We can thank our proximity to the Pacific Ocean for our generally moderate weather. Even though we're some 60 miles from the sea, that's still close enough for its vast expanse of cold water to temper our highs and lows — at least most of the time. Our temperature extremes — the record breakers — often stretch across several days, when atmospheric conditions interrupt the regular flow of cool, relatively dry air from the Pacific Ocean.

Our spot on the globe helps, too. Southern Oregon lies near 42 degrees north latitude, a place that tends toward mild weather, says Brett Lutz, a weather service meteorologist in Medford.

"As you go across the country, (latitude 42) tends to be pretty moderate," Lutz says.

Hot spells develop when high pressure air settles in, and the heat can linger for days or weeks when the air mass collects heat. Those are the days when records are made, such as the 115-degree day in 1946. The worst extended heat wave came more recently, during the summer of 1981. From Aug. 7 to Aug. 10, Medford's daily high temperatures were 111, 114, 111 and 110. Forest fires burned near Gold Hill and in the Applegate Valley that week, and it seemed like the whole region could ignite at any moment.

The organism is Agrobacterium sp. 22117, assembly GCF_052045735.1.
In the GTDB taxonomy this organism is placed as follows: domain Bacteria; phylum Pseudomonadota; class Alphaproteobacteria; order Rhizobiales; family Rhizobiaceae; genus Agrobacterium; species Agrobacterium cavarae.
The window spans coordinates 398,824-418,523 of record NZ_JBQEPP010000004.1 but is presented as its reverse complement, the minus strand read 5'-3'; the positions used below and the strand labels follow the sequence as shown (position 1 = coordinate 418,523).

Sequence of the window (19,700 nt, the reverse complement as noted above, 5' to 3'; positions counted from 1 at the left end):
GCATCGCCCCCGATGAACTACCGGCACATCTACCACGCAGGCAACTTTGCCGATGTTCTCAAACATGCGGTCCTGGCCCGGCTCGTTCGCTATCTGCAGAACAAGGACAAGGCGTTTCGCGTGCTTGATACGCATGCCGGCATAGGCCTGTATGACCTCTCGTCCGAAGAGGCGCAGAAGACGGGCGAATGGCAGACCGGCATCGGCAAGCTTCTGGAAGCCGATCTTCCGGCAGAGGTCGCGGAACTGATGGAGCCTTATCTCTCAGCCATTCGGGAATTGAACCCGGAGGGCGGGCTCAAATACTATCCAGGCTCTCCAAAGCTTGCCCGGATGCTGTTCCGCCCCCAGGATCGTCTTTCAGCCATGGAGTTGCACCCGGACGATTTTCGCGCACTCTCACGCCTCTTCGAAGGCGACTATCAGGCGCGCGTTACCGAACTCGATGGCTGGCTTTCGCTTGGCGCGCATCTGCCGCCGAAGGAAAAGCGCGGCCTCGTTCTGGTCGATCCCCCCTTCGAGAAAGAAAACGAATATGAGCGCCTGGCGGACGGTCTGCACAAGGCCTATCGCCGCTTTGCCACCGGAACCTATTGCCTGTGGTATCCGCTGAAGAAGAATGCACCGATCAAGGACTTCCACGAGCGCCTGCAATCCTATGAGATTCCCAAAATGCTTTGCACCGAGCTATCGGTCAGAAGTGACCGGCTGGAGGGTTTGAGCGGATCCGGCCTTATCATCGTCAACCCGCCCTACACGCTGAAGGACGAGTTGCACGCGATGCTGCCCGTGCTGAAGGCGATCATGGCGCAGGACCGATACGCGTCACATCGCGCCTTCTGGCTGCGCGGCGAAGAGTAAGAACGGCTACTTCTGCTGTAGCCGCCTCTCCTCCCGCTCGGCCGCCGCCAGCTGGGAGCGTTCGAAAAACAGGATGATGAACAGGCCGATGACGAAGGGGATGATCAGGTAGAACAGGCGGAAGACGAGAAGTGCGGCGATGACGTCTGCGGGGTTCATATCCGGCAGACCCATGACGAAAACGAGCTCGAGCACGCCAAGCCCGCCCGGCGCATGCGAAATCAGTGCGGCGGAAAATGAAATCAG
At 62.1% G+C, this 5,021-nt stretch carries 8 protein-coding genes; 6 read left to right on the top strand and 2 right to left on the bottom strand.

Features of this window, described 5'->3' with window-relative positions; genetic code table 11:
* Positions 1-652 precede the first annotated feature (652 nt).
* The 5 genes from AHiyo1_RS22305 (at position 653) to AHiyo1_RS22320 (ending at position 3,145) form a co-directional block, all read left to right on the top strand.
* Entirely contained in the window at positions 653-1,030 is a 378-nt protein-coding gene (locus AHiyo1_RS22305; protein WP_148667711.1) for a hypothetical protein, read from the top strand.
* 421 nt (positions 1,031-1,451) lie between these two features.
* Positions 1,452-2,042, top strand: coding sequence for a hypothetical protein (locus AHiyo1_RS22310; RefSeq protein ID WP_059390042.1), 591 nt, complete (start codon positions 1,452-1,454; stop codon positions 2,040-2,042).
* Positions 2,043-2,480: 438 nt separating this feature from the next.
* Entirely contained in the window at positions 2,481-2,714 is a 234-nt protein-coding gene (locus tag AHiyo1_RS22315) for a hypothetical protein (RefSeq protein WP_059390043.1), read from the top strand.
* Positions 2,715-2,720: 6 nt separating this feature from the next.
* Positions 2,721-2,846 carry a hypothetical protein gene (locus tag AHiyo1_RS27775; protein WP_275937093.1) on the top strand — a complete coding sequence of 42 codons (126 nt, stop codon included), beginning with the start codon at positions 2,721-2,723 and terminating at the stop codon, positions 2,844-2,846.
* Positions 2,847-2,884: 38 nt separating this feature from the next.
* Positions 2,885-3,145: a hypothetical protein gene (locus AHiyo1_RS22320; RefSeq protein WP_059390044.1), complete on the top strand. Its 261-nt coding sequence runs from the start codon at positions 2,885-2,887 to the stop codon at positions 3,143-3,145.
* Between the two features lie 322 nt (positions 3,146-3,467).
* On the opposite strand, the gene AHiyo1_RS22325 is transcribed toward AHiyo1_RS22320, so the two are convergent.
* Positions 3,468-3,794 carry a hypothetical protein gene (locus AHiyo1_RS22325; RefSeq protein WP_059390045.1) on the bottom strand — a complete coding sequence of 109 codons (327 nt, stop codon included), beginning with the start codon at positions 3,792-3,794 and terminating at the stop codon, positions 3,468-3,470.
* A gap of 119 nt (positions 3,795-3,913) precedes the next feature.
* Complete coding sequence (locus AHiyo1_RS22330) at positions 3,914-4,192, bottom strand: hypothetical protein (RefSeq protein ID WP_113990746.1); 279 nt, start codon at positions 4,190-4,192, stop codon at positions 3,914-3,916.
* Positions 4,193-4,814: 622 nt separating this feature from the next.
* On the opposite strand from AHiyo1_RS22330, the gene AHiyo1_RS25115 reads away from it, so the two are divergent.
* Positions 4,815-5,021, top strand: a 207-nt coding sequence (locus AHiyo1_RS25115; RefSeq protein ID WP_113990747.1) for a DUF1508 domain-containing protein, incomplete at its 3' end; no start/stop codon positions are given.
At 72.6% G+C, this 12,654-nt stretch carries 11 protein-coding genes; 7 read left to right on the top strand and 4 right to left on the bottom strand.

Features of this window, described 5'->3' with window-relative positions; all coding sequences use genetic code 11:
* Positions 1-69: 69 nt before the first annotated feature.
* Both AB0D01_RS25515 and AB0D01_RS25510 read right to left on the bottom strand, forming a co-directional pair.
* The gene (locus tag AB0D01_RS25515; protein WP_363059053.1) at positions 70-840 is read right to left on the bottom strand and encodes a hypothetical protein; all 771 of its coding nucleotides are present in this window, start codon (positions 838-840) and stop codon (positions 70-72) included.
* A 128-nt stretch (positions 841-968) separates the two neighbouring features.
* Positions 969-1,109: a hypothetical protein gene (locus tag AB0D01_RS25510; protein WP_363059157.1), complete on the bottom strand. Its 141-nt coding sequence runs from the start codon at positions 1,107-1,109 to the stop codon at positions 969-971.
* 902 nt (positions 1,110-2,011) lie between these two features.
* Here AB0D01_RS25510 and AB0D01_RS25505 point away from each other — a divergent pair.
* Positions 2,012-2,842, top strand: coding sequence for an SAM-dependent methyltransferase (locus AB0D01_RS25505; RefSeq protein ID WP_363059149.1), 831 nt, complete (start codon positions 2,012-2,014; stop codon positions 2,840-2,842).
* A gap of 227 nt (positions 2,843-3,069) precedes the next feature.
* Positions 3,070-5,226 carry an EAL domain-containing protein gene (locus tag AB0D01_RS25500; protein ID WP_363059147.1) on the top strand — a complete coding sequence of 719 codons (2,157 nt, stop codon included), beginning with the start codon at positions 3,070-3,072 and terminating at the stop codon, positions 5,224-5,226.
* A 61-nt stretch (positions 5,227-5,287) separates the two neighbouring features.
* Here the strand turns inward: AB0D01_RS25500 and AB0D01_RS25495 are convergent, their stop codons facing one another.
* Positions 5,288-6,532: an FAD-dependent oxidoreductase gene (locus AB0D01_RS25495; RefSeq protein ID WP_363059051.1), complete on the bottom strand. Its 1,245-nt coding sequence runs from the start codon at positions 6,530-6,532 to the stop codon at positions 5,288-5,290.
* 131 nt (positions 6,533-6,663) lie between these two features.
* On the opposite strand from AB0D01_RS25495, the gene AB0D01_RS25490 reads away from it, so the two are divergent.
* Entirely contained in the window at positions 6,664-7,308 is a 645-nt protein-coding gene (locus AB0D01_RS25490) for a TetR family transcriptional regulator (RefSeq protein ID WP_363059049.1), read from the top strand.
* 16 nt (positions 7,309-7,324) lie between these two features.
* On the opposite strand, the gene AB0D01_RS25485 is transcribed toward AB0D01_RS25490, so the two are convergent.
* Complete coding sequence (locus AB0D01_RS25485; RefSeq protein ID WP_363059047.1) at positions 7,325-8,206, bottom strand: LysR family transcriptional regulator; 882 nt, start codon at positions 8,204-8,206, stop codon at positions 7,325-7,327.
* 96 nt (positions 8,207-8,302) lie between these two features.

Our coldest winter nights occur when cold air pours down out of Canada and blocks the flow of warmer marine air. That's what happened in December 1919 and again in December 1972, when the mercury fell to minus 6 on Dec. 8, 9 and 10. On Dec. 11 of that year, the low was minus 3, and on Dec. 7 the low was 1 degree, for a total of five long nights of bitter cold.

If there's snow on the ground, the cold only gets worse, says Chuck Glaser, who's worked at the local weather service station since 1973 — longer than anybody else. The year 1919 saw Medford's biggest snowfall ever — 11 inches on Dec. 11 — and two days later, thermometers downtown read that record 10 below zero.

Those nights are exceedingly rare, however. "We can go a long time between single-digit (cold spells)," Glaser says.